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Tiger moms under attack

The best selling book, "Battle Hymn of a Tiger Mother" by Yale professor Amy Chua has started a global debate over Chinese and Western parenting. Is the West losing to Chinese competition in educational methods as well?

Amy Chua, professor at Yale University, has been criticized for her harsh parenting methods

Amy Chua, professor at Yale University, has been criticized for her harsh parenting methods

Amy Chua is a second generation immigrant living in the USA. Her parents were from China. She was born in the state of Illinois and later studied law and pursued her career. Now a Yale professor, Amy Chua claims in her new book that only strict Chinese-style parenting can lead to success.

The topic made headlines in almost all US newspapers and a public debate broke out in the US about Chinese and Western parenting methods. Even before the German translation of the book was published last week, it had already sparked public debate in the German blogosphere, with users posting comments like, "if you suffer while learning, the pain gets engraved into the kids' minds" and "such education is tantamount to child abuse."

Amy Chua's book has stirred debate over her controversial parenting methods inside and outside the US

Amy Chua's controversial book

Chua's ideas divided the US into two groups: the one that thinks she's completely crazy and the other that thinks the self-proclaimed "tiger mother" has a point to a certain degree.

Competition means pressure

But is Chinese parenting really as strict as Chua claims? It certainly is, says Li Junhe, Chinese star TV host at China Education TV. He says it is because of the competition in Chinese society. "There are so many people in China. There is a lot of competition. And selection is usually based on tough exams for which students have to study hard. It is not about creativity but pure diligence."

Tiger moms are bigger on scare tactics than on rewards

Tiger moms are bigger on scare tactics than on rewards

Amy Chua describes her strict parenting methods in her book. Her two daughters were forbidden from doing many things that are very normal for children, like playing computer games, sleeping over at friends’ houses and being in the school drama club. One time, Chua threatened to burn her children's stuffed animals if they didn't get a piano piece down pat.

This so-called Chinese style parenting is completely different from Western parenting, according to Professor Ingrid Gogolin, an educationalist at Hamburg University. She says one common characteristic in Western parenting (if you can call it that) is "the thought that children should grow and develop independently, that they should gradually become independent from their parents and teachers."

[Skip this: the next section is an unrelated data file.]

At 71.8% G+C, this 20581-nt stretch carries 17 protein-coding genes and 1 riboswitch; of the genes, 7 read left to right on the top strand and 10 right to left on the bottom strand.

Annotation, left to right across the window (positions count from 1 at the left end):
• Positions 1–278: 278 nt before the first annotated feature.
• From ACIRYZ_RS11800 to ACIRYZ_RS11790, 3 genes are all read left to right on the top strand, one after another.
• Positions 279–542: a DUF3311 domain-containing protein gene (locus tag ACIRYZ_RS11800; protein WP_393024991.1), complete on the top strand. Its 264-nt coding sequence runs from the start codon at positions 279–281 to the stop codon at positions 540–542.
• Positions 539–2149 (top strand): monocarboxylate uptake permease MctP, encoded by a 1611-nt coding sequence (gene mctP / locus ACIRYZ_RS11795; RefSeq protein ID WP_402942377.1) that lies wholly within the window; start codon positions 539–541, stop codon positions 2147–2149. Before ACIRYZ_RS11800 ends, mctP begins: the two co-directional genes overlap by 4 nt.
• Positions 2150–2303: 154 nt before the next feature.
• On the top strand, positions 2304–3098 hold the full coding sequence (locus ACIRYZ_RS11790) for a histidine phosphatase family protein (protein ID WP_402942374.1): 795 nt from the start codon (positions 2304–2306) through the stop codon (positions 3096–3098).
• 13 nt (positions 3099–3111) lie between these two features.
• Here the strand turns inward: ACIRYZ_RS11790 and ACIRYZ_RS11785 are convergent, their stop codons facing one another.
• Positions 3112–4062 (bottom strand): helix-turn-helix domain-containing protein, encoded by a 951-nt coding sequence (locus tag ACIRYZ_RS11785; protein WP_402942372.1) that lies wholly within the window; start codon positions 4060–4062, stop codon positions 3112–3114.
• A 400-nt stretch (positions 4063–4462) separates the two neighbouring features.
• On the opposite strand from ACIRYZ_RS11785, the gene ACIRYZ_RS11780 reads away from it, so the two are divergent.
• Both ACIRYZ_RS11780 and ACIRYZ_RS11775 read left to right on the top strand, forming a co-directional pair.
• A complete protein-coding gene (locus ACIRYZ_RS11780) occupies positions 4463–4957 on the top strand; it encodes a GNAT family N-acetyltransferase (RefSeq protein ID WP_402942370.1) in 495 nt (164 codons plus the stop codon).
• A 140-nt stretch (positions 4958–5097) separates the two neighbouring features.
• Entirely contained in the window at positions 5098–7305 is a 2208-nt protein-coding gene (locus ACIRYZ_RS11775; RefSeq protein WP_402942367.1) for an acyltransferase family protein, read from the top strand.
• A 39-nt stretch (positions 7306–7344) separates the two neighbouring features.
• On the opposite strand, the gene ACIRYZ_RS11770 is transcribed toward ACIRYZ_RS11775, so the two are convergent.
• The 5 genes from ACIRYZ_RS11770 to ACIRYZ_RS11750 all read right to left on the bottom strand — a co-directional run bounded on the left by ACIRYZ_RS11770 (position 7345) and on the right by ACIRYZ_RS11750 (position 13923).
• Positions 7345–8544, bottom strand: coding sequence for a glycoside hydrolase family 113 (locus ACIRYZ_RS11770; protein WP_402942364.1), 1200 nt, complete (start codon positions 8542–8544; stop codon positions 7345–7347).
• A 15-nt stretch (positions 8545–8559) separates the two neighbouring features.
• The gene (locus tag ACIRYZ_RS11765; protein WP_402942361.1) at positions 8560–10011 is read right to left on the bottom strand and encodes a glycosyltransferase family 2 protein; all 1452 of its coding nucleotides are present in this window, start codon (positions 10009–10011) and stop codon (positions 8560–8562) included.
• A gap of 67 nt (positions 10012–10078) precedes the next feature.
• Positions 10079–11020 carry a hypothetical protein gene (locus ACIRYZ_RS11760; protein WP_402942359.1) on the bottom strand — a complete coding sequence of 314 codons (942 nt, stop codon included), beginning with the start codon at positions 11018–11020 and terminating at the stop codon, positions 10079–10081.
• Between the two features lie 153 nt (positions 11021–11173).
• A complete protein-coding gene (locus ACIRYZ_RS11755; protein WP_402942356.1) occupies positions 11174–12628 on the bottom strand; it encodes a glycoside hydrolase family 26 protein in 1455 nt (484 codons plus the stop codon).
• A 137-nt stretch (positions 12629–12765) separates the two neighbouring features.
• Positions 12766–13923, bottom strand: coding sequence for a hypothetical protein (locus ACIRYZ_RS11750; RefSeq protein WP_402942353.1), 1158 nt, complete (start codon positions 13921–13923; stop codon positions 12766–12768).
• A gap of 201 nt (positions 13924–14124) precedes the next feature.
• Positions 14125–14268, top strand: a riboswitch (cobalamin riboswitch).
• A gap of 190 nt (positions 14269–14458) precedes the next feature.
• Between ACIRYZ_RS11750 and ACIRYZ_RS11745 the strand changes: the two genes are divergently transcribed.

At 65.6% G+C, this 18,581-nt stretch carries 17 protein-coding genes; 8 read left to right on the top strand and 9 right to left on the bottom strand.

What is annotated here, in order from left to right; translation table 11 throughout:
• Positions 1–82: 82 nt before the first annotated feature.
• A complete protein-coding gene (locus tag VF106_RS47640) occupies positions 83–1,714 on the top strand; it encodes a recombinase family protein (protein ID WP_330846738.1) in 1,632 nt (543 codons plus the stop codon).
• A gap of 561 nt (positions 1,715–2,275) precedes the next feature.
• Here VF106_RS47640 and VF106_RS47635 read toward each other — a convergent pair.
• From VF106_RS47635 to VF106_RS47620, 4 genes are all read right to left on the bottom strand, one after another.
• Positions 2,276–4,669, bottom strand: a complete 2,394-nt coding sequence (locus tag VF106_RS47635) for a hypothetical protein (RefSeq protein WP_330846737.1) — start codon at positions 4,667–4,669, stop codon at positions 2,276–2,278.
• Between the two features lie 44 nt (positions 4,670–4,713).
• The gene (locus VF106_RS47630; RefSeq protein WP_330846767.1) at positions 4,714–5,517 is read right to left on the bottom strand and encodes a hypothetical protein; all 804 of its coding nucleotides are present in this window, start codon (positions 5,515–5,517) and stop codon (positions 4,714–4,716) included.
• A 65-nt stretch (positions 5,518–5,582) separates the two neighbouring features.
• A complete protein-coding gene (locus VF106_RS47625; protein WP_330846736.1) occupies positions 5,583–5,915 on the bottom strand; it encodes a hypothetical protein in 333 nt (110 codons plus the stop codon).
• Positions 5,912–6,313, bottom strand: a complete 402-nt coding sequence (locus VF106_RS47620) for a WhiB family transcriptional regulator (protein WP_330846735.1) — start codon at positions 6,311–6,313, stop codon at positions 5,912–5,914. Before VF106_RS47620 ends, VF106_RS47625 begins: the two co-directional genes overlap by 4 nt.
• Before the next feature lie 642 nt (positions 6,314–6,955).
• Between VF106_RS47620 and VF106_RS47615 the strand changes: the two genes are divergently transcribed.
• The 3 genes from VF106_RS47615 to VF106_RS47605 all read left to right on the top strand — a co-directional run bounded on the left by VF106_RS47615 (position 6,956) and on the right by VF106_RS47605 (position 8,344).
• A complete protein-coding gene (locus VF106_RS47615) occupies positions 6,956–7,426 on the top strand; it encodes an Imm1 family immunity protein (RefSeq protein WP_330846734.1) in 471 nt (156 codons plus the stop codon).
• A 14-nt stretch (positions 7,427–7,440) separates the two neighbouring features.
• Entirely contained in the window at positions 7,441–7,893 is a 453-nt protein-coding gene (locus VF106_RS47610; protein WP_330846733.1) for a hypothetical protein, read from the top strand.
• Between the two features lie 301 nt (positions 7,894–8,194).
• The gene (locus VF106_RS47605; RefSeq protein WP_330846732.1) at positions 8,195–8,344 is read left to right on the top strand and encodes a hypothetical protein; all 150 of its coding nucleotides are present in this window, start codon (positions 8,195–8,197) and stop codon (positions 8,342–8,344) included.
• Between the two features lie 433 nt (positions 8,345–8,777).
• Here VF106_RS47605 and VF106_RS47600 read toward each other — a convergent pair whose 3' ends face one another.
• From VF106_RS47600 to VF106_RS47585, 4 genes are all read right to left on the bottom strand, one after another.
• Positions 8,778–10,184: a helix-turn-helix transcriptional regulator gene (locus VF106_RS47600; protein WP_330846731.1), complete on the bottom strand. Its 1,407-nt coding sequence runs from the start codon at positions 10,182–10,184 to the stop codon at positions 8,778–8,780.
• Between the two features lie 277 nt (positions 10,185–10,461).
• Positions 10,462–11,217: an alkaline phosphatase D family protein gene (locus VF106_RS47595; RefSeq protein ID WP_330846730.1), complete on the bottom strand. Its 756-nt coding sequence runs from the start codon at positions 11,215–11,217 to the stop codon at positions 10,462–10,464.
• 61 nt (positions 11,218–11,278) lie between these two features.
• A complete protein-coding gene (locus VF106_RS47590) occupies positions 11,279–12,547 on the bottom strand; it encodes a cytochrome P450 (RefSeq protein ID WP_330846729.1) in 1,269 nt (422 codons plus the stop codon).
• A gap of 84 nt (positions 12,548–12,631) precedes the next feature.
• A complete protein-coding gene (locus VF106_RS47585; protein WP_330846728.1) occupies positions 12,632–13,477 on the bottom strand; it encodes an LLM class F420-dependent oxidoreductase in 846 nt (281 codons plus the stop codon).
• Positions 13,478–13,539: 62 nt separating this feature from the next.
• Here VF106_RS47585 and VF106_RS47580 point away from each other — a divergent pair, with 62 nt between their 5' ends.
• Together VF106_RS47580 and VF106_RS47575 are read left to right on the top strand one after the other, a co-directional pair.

This is exactly why Amy Chua thinks parenting in the US has failed. She believes American parents give their children too much freedom. Chinese parents, on the contrary, set goals for their children early on and implement strict rules that provide the children with stability and self-confidence, according to Chua. Chua believes the fact that Shanghai students scored the highest on the last international PISA testing speaks in favor of her methods.

Don't generalize

The German version of the book, die mutter des erfolges, came out recently and has sparked public debate in Germany

The German version of the book came out recently

But Gogolin says one can’t generalize when it comes to parenting and points out that there are many other societal factors that influence parenting and test scores. "Religious or philosophical traditions play a role in parenting and have an effect on exam results. These cannot be generalized. But you can see that there were different PISA results for different regions."

Jiang Chuan is an educationalist from Beijing who has lived in the US for the past 11 years. She works in the marketing department for a renowned publishing house and has been following the tiger mother debate in the media for the past few weeks. While she personally prefers the tolerant style of parenting, she defends the tiger mother.

She says Chua is so strict "out of love for her children. Western children might have a happier childhood with tolerant parents. But when I think of my childhood in China and consider the success I have had in my career, I think strict parenting was good for me."

Amy Chua recently emphasized in an interview that some readers misunderstood the intentions of her book, which was not thought to be an instructional guide, but rather a book in which she shares her personal experiences as a mother and which might get people thinking about parenting methods in the West.

Author: Xiegong Fischer (sb)
Editor: Thomas Baerthlein

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